The Bureau for Historic Preservation (BHP) unveiled Pennsylvania’s Statewide Historic Preservation Plan last year. In an effort to assist County Planning Directors and Certified Local Governments to become familiar with the Plan, BHP recently sent a request for our local government partners to endorse the plan.
Correspondence of pertinent information was mailed to better inform these stakeholders. The mailing includes a resolution to endorse the Plan, a Pennsylvania Municipalities Planning Code Historic Preservation fact sheet and a map of Community Preservation Coordinator regions. In addition, County Planning Directors and Certified Local Governments have been asked to send a copy of their signed resolution to their regional Preservation Coordinator in order to maintain a formal record of those who have successfully passed the resolution.
A Resolution to Endorse Pennsylvania’s Statewide Historic Preservation Plan 2012-2017 is an adaptable template intended to gain local support for the relevant action items in the Plan. The resolution begins with clauses outlining why communities should care and commit to historic preservation on a very basic level such as the community understands that the irreplaceable historical, architectural, archaeological, and cultural heritage of the commonwealth should be preserved and protected for the benefit of all the people including future generations. The resolution provides suggested language on how communities can resolve to help implement the Plan locally through the following activities: local action, training, signs and markers, outreach and funding. The resolution is a template meant to advise local governments on how to interpret and preserve the historic places which are locally important rather than a top down approach dictating what local historic resources communities should value.
The Pennsylvania Municipalities Planning Code Historic Preservation Fact Sheet is a guide to understanding how the Plan helps to address state law. Article III, Section 301, of the Municipalities Planning Code requires that local governments identify a plan for historic preservation. Adoption of relevant goals of the Plan is a step in fulfilling that requirement.
Finally, the Community Preservation Coordinator Regions Map illustrates the appropriate Bureau for Historic Preservation contact for each region. The Preservation Coordinators are excellent references for seeking assistance on how the resolution can be applicable and how best to implement the actions that are pertinent to each individual community. If a community would like to a step beyond the resolution and begin a local preservation planning process, their Preservation Coordinator can assist in that effort. The character and historic resources of each community varies, therefore, the process in developing a plan for Historic Preservation will depend upon the particular needs of the community. County and local governments are encouraged to apply the actions that are relevant to their municipalities.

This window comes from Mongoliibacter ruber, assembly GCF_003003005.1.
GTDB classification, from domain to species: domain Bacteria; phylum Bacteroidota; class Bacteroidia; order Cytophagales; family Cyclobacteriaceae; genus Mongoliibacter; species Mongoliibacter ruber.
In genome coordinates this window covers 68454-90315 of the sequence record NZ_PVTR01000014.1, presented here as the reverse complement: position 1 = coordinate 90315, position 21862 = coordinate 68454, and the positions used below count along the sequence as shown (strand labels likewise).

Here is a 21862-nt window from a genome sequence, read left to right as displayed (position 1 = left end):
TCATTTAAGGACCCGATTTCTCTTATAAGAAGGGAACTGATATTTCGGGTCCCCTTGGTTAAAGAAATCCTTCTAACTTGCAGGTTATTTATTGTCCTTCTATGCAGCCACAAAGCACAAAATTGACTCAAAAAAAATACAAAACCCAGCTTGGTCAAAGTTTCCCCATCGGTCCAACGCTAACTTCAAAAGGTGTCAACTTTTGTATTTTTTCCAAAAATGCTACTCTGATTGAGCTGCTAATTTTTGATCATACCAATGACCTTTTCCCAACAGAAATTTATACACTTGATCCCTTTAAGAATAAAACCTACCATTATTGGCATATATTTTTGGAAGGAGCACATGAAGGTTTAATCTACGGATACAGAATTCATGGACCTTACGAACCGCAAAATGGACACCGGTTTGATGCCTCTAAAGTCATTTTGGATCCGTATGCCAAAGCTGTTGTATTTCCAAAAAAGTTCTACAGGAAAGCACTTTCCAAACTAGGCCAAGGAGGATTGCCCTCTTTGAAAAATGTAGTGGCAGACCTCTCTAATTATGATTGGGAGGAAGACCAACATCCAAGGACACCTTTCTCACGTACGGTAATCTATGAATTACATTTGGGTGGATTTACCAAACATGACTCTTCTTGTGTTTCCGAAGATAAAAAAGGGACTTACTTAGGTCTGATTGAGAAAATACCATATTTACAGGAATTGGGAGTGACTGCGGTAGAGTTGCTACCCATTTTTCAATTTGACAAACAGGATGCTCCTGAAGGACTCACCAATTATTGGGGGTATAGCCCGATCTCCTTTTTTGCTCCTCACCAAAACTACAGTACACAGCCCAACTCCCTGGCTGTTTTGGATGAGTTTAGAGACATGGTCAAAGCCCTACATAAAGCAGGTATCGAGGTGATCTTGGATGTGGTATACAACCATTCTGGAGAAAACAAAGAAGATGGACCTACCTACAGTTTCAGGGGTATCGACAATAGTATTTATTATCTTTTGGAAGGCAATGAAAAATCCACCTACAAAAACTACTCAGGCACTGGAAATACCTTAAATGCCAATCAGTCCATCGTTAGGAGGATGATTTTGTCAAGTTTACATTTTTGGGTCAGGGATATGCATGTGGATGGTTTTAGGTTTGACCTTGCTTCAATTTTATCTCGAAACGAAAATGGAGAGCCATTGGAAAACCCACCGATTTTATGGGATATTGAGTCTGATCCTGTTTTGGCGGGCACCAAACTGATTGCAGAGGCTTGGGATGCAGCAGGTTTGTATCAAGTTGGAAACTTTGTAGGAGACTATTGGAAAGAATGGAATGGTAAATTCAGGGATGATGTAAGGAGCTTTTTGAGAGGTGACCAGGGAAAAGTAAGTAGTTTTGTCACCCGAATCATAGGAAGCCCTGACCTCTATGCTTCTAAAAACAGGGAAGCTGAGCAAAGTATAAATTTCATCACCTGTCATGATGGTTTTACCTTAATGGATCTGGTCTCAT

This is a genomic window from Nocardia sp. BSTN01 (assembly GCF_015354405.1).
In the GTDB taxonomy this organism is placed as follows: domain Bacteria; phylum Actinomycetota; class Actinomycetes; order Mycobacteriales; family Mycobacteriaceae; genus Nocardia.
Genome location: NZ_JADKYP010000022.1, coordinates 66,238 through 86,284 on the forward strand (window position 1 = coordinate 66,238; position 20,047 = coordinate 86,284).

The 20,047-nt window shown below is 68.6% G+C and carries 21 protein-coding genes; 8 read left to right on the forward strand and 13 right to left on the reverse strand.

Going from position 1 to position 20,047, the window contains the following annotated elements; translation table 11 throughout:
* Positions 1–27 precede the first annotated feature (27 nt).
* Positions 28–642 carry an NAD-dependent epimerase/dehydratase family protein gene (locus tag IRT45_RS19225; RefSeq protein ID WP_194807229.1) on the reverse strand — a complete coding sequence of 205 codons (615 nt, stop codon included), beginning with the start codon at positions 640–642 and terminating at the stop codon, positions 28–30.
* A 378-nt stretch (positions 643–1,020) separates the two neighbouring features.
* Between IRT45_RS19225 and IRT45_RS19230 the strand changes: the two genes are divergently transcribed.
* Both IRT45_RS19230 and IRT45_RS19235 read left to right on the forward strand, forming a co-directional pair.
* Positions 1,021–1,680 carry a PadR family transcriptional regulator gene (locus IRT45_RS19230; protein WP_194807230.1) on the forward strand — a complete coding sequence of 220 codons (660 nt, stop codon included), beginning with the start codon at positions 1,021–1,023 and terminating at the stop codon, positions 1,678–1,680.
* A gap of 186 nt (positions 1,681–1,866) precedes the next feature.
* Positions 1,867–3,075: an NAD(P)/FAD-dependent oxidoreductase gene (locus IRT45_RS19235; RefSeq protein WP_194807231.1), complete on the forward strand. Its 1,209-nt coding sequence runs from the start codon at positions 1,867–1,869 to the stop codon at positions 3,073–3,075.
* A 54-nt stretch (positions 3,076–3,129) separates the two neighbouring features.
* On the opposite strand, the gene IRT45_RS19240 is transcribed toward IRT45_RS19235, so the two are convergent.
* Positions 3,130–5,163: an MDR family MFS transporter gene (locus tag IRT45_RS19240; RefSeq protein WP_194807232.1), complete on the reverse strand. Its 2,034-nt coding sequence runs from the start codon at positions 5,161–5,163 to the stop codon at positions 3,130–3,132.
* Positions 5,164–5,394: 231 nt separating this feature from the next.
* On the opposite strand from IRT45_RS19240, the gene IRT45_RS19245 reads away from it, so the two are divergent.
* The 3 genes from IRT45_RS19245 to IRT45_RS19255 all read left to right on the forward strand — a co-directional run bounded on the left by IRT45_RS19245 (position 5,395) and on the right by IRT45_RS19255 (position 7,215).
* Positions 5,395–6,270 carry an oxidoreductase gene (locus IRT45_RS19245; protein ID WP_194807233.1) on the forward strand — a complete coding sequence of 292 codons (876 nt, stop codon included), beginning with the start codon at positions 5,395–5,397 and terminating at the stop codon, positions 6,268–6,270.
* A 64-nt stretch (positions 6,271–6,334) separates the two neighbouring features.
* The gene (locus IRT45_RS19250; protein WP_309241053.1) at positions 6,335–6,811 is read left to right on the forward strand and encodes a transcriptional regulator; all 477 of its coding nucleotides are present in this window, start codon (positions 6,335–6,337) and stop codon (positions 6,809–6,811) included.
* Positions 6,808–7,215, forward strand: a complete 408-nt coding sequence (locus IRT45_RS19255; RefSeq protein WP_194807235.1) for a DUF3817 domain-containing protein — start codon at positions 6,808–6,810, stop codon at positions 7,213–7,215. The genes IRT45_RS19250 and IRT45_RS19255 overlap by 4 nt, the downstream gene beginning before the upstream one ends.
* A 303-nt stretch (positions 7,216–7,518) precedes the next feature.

The Bureau for Historic Preservation recognizes that preservation planning is most successful when conducted at the local level. Pennsylvania’s Statewide Historic Preservation Plan was developed to address the historic preservation needs of the local governments. Successful implementation of the Plan is important for all municipalities within Pennsylvania for many reasons. By planning to preserve a community’s historic places, communities are helping to fulfill the requirements of the Municipalities Planning Code, as well as offering alternatives for addressing other comprehensive planning elements that involve historic buildings and enhance community character.
The following Pennsylvania counties and municipalities have formally endorsed the Pennsylvania Statewide Historic Preservation Plan
Crawford County Planning Commission – August 26, 2013
City of Easton– August 28, 2013
Borough of Bath– September 3, 2013
Berks County Planning Commission – October 9, 2013
Borough of Gettysburg – October 15, 2013
Huntingdon County Planning Commission – October 17, 2013
York County Planning Commission – October 21, 2013
McKean County Commissioners – February 2, 2014
Borough of Pottstown – March 10, 2014
City of Reading – February 15, 2015
Borough of Ashland – April 9, 2015
Borough of Ambridge – June 9, 2015
Borough of West Chester – August 19, 2015
Lehigh County Commissioners – September 2015
Delaware County Planning Commission – March 2016
Katie Carver is a Pittsburgh and New York City native who is currently pursuing a Master’s degree in Applied History at Youngstown State University in Ohio as a follow up to her BA in History from Pace University in NYC. Katie decided to pursue historic preservation after working in advertising and as a production assistant for PBS. She is especially interested in preservation’s role in planning and community development and loves the idea of mixing the past and the future. Katie interned with the Bureau for Historic preservation during summer 2013 through a partnership with PennDOT.